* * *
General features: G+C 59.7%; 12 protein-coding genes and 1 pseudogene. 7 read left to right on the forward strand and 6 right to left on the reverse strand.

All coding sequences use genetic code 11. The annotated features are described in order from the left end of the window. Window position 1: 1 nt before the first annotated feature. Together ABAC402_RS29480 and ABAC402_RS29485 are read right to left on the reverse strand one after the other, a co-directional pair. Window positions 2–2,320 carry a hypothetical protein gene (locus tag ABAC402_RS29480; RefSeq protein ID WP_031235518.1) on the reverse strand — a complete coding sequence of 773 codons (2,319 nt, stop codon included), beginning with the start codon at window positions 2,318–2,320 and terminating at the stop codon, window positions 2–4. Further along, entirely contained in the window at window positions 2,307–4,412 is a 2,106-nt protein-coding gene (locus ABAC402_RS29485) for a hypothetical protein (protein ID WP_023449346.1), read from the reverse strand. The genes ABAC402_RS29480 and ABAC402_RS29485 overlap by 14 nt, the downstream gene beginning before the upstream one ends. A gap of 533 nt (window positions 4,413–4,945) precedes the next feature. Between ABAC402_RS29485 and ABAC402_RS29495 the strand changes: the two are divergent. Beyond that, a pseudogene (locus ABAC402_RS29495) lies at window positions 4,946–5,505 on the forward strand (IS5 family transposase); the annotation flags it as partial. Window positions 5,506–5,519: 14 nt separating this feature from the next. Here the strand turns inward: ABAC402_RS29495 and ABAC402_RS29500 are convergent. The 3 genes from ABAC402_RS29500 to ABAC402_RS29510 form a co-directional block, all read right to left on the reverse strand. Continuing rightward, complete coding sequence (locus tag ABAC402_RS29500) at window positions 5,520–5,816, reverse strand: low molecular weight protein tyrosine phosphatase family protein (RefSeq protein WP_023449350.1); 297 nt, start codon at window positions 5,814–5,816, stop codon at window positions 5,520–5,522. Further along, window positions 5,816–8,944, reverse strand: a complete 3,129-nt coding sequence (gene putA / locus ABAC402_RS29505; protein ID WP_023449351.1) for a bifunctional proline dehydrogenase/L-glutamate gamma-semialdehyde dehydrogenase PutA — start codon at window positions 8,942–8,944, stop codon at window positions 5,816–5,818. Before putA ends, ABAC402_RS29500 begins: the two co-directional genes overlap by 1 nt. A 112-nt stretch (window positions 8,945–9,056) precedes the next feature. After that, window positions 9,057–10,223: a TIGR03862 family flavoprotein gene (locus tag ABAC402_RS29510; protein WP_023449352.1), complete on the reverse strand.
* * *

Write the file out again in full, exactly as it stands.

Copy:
General features: G+C 59.7%; 12 protein-coding genes and 1 pseudogene. 7 read left to right on the forward strand and 6 right to left on the reverse strand.

All coding sequences use genetic code 11. The annotated features are described in order from the left end of the window. Window position 1: 1 nt before the first annotated feature. Together ABAC402_RS29480 and ABAC402_RS29485 are read right to left on the reverse strand one after the other, a co-directional pair. Window positions 2–2,320 carry a hypothetical protein gene (locus tag ABAC402_RS29480; RefSeq protein ID WP_031235518.1) on the reverse strand — a complete coding sequence of 773 codons (2,319 nt, stop codon included), beginning with the start codon at window positions 2,318–2,320 and terminating at the stop codon, window positions 2–4. Further along, entirely contained in the window at window positions 2,307–4,412 is a 2,106-nt protein-coding gene (locus ABAC402_RS29485) for a hypothetical protein (protein ID WP_023449346.1), read from the reverse strand. The genes ABAC402_RS29480 and ABAC402_RS29485 overlap by 14 nt, the downstream gene beginning before the upstream one ends. A gap of 533 nt (window positions 4,413–4,945) precedes the next feature. Between ABAC402_RS29485 and ABAC402_RS29495 the strand changes: the two are divergent. Beyond that, a pseudogene (locus ABAC402_RS29495) lies at window positions 4,946–5,505 on the forward strand (IS5 family transposase); the annotation flags it as partial. Window positions 5,506–5,519: 14 nt separating this feature from the next. Here the strand turns inward: ABAC402_RS29495 and ABAC402_RS29500 are convergent. The 3 genes from ABAC402_RS29500 to ABAC402_RS29510 form a co-directional block, all read right to left on the reverse strand. Continuing rightward, complete coding sequence (locus tag ABAC402_RS29500) at window positions 5,520–5,816, reverse strand: low molecular weight protein tyrosine phosphatase family protein (RefSeq protein WP_023449350.1); 297 nt, start codon at window positions 5,814–5,816, stop codon at window positions 5,520–5,522. Further along, window positions 5,816–8,944, reverse strand: a complete 3,129-nt coding sequence (gene putA / locus ABAC402_RS29505; protein ID WP_023449351.1) for a bifunctional proline dehydrogenase/L-glutamate gamma-semialdehyde dehydrogenase PutA — start codon at window positions 8,942–8,944, stop codon at window positions 5,816–5,818. Before putA ends, ABAC402_RS29500 begins: the two co-directional genes overlap by 1 nt. A 112-nt stretch (window positions 8,945–9,056) precedes the next feature. After that, window positions 9,057–10,223: a TIGR03862 family flavoprotein gene (locus tag ABAC402_RS29510; protein WP_023449352.1), complete on the reverse strand.